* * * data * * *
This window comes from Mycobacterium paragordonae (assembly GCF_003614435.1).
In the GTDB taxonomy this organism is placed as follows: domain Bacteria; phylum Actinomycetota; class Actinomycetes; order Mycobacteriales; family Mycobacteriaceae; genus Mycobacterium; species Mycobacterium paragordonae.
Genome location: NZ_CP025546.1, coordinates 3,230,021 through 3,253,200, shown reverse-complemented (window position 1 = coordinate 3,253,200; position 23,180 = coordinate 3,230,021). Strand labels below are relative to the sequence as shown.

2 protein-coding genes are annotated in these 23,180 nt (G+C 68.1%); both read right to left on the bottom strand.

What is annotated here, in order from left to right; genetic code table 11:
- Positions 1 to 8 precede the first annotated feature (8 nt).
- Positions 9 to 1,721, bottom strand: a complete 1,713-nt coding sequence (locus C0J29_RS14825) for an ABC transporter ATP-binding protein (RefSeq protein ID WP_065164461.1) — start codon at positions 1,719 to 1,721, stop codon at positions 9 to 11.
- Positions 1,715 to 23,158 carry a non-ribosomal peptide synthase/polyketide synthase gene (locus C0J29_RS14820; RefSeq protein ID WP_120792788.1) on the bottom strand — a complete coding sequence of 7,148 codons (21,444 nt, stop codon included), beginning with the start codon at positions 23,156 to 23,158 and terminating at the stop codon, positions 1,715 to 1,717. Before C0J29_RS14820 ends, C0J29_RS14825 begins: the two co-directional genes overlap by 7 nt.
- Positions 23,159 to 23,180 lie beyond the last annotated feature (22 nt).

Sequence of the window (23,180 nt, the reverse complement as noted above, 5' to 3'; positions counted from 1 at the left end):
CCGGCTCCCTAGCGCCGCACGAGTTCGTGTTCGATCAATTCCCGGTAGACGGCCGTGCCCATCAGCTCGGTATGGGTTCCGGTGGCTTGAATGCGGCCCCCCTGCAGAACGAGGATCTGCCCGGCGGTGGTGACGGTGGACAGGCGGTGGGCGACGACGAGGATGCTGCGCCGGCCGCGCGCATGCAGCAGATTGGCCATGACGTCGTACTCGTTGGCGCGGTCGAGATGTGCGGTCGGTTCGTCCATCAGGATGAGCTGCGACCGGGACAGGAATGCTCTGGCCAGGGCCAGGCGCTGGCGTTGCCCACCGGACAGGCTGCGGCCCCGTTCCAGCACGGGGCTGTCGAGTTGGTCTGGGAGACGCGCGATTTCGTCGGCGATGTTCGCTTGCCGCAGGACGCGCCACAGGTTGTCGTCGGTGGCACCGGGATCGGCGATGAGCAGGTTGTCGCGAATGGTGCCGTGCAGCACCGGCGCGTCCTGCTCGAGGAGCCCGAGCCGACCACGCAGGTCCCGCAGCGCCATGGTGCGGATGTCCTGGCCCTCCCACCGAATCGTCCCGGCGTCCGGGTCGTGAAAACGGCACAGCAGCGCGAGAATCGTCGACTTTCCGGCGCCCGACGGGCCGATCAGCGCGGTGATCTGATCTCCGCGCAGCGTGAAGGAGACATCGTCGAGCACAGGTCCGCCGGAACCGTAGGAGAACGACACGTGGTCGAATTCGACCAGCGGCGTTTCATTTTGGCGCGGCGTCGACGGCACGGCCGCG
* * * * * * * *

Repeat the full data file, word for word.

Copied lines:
This window comes from Mycobacterium paragordonae (assembly GCF_003614435.1).
In the GTDB taxonomy this organism is placed as follows: domain Bacteria; phylum Actinomycetota; class Actinomycetes; order Mycobacteriales; family Mycobacteriaceae; genus Mycobacterium; species Mycobacterium paragordonae.
Genome location: NZ_CP025546.1, coordinates 3,230,021 through 3,253,200, shown reverse-complemented (window position 1 = coordinate 3,253,200; position 23,180 = coordinate 3,230,021). Strand labels below are relative to the sequence as shown.

2 protein-coding genes are annotated in these 23,180 nt (G+C 68.1%); both read right to left on the bottom strand.

What is annotated here, in order from left to right; genetic code table 11:
- Positions 1 to 8 precede the first annotated feature (8 nt).
- Positions 9 to 1,721, bottom strand: a complete 1,713-nt coding sequence (locus C0J29_RS14825) for an ABC transporter ATP-binding protein (RefSeq protein ID WP_065164461.1) — start codon at positions 1,719 to 1,721, stop codon at positions 9 to 11.
- Positions 1,715 to 23,158 carry a non-ribosomal peptide synthase/polyketide synthase gene (locus C0J29_RS14820; RefSeq protein ID WP_120792788.1) on the bottom strand — a complete coding sequence of 7,148 codons (21,444 nt, stop codon included), beginning with the start codon at positions 23,156 to 23,158 and terminating at the stop codon, positions 1,715 to 1,717. Before C0J29_RS14820 ends, C0J29_RS14825 begins: the two co-directional genes overlap by 7 nt.
- Positions 23,159 to 23,180 lie beyond the last annotated feature (22 nt).

Sequence of the window (23,180 nt, the reverse complement as noted above, 5' to 3'; positions counted from 1 at the left end):
CCGGCTCCCTAGCGCCGCACGAGTTCGTGTTCGATCAATTCCCGGTAGACGGCCGTGCCCATCAGCTCGGTATGGGTTCCGGTGGCTTGAATGCGGCCCCCCTGCAGAACGAGGATCTGCCCGGCGGTGGTGACGGTGGACAGGCGGTGGGCGACGACGAGGATGCTGCGCCGGCCGCGCGCATGCAGCAGATTGGCCATGACGTCGTACTCGTTGGCGCGGTCGAGATGTGCGGTCGGTTCGTCCATCAGGATGAGCTGCGACCGGGACAGGAATGCTCTGGCCAGGGCCAGGCGCTGGCGTTGCCCACCGGACAGGCTGCGGCCCCGTTCCAGCACGGGGCTGTCGAGTTGGTCTGGGAGACGCGCGATTTCGTCGGCGATGTTCGCTTGCCGCAGGACGCGCCACAGGTTGTCGTCGGTGGCACCGGGATCGGCGATGAGCAGGTTGTCGCGAATGGTGCCGTGCAGCACCGGCGCGTCCTGCTCGAGGAGCCCGAGCCGACCACGCAGGTCCCGCAGCGCCATGGTGCGGATGTCCTGGCCCTCCCACCGAATCGTCCCGGCGTCCGGGTCGTGAAAACGGCACAGCAGCGCGAGAATCGTCGACTTTCCGGCGCCCGACGGGCCGATCAGCGCGGTGATCTGATCTCCGCGCAGCGTGAAGGAGACATCGTCGAGCACAGGTCCGCCGGAACCGTAGGAGAACGACACGTGGTCGAATTCGACCAGCGGCGTTTCATTTTGGCGCGGCGTCGACGGCACGGCCGCG